Hip-hop and dance music fans are more likely to experiment with drugs, have sex and blow off their social obligations, according to research by University of Leicester psychologist Dr Adrian North.
North’s research shows that a person’s musical preference tells a great deal about their lifestyle and interests. When it comes to relationships, beliefs and breaking the law, fans of different musical styles gave very different responses.
Hip hop and dance music fans were likely to have tried a range of illegal drugs. However, about a quarter of the classical music and opera fans admitted to having tried cannabis, and 12.3% of opera fans had tried magic mushrooms. Think about that next time you’re sitting through Die Zauberflöte.
When it comes to sex, hip-hop and dance music fans appear to be getting busy. 37.5% of hip-hop fans and 28.7% of dance music fans had had more than one sexual partner in the past five years, compared with 1.5% of country fans.
Hip-hop and dance fans (ie., young people) were also the least likely to be religious, least likely to recycle, least likely to favor the development of alternative energy sources and least likely to favour raising taxes.
Unfortunately, when these hip-hop and dance music fans aren’t busy having sex, they are likely to be committing criminal acts. 56.9% of dance music fans and 53.1% of hip hop fans admitted to having committed a criminal act, compared to just 17.9% of fans of musicals.
On questions concerning money, education, employment and health, fans were separated along the lines of socio-economic status. Fans of classical music and opera had lifestyles indicative of the middle and upper classes. They had an average annual income of £35,000 before tax, whereas dance music fans earned only £23,311. Classical music and opera fans also paid a much higher proportion of their credit card bills each month than fans of dance music (75% and 49% respectively).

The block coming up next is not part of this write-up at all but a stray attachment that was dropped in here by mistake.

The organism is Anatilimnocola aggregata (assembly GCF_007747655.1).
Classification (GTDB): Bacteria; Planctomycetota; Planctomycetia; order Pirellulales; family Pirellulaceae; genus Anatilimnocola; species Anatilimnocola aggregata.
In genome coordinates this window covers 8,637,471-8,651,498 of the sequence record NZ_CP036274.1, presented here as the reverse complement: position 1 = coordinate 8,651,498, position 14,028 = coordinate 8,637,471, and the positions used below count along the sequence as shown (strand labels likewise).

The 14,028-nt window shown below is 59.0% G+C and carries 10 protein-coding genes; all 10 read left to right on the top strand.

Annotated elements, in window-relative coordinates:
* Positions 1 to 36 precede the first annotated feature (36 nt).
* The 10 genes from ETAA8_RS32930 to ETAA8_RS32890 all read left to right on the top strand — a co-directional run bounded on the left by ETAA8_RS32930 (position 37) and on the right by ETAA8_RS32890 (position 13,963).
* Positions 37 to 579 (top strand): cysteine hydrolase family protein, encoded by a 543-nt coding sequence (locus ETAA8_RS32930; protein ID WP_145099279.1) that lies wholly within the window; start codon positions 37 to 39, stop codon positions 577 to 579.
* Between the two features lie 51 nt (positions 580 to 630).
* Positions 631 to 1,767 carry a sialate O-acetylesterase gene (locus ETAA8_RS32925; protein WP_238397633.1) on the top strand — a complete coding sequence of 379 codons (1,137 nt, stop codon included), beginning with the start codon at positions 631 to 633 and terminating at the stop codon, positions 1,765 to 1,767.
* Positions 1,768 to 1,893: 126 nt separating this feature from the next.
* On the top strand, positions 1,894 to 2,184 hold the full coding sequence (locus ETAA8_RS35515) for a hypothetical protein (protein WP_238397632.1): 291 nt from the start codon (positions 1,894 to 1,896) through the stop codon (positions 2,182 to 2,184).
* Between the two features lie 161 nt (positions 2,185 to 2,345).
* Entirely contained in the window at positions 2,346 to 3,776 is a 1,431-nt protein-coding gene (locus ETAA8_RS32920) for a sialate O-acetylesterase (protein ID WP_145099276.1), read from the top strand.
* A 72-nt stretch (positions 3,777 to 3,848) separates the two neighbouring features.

They were also more likely to have been educated to a higher level. 6.8% of opera fans had a PhD, compared to none of the chart pop fans. When it comes to eating, fans of classical music, opera and jazz tended to spend rather more money on food and preferred to drink wine to a greater extent than fans of other musical styles.
Dr North added: “Surprisingly, there have been very few studies on how people’s age, sex, socioeconomic status, and personality relate to the music they enjoy listening to. Moreover, this limited amount of research has focussed almost exclusively on North America. This is despite the fact that music is enjoyed by people all around the world and, in addition, there are numerous stereotypes about the types of people who listen to certain musical styles that may or may not be true (e.g. goths are depressed, classical music fans are upper-class, jazz fans are like the presenter of The Fast Show’s ‘Jazz Club’ etc.).
Dr. North is planning to expand his research using the Internet.
“Musicaltastetest.com aims to recruit over 10,000 people to paint the first worldwide picture of who likes what,” said North.
North looking for 10,000 people from all over the world to take part in an online survey at www.musicaltastetest.com, stating their preference from over 50 musical styles and completing a questionnaire.
The survey, funded by the British Academy, will help Dr North and his team determine to what extent people’s musical tastes can be predicted on the basis of basic demographic information, such as age, sex and earnings.
Dr North said, “Although we know a lot about musical preference, musicaltastetest.com is the largest ever academic survey of who likes what. Nothing on this scale has ever been attempted before.”